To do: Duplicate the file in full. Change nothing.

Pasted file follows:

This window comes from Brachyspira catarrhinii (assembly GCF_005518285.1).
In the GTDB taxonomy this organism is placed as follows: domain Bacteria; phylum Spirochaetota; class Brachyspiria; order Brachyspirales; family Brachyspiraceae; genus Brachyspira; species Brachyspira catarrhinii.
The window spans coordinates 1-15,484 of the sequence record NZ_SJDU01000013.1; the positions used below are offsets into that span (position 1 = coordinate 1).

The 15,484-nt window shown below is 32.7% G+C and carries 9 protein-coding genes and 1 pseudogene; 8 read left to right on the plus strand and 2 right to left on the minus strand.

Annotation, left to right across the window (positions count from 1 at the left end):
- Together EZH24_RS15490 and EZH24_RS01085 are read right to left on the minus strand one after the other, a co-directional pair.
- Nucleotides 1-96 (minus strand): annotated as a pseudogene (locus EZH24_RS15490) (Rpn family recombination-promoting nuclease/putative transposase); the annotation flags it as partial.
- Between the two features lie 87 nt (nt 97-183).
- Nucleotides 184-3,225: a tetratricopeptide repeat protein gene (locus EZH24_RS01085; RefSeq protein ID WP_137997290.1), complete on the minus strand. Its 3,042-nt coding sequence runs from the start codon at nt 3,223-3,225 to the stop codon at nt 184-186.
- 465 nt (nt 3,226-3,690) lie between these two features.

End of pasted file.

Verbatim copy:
This window comes from Brachyspira catarrhinii (assembly GCF_005518285.1).
In the GTDB taxonomy this organism is placed as follows: domain Bacteria; phylum Spirochaetota; class Brachyspiria; order Brachyspirales; family Brachyspiraceae; genus Brachyspira; species Brachyspira catarrhinii.
The window spans coordinates 1-15,484 of the sequence record NZ_SJDU01000013.1; the positions used below are offsets into that span (position 1 = coordinate 1).

The 15,484-nt window shown below is 32.7% G+C and carries 9 protein-coding genes and 1 pseudogene; 8 read left to right on the plus strand and 2 right to left on the minus strand.

Annotation, left to right across the window (positions count from 1 at the left end):
- Together EZH24_RS15490 and EZH24_RS01085 are read right to left on the minus strand one after the other, a co-directional pair.
- Nucleotides 1-96 (minus strand): annotated as a pseudogene (locus EZH24_RS15490) (Rpn family recombination-promoting nuclease/putative transposase); the annotation flags it as partial.
- Between the two features lie 87 nt (nt 97-183).
- Nucleotides 184-3,225: a tetratricopeptide repeat protein gene (locus EZH24_RS01085; RefSeq protein ID WP_137997290.1), complete on the minus strand. Its 3,042-nt coding sequence runs from the start codon at nt 3,223-3,225 to the stop codon at nt 184-186.
- 465 nt (nt 3,226-3,690) lie between these two features.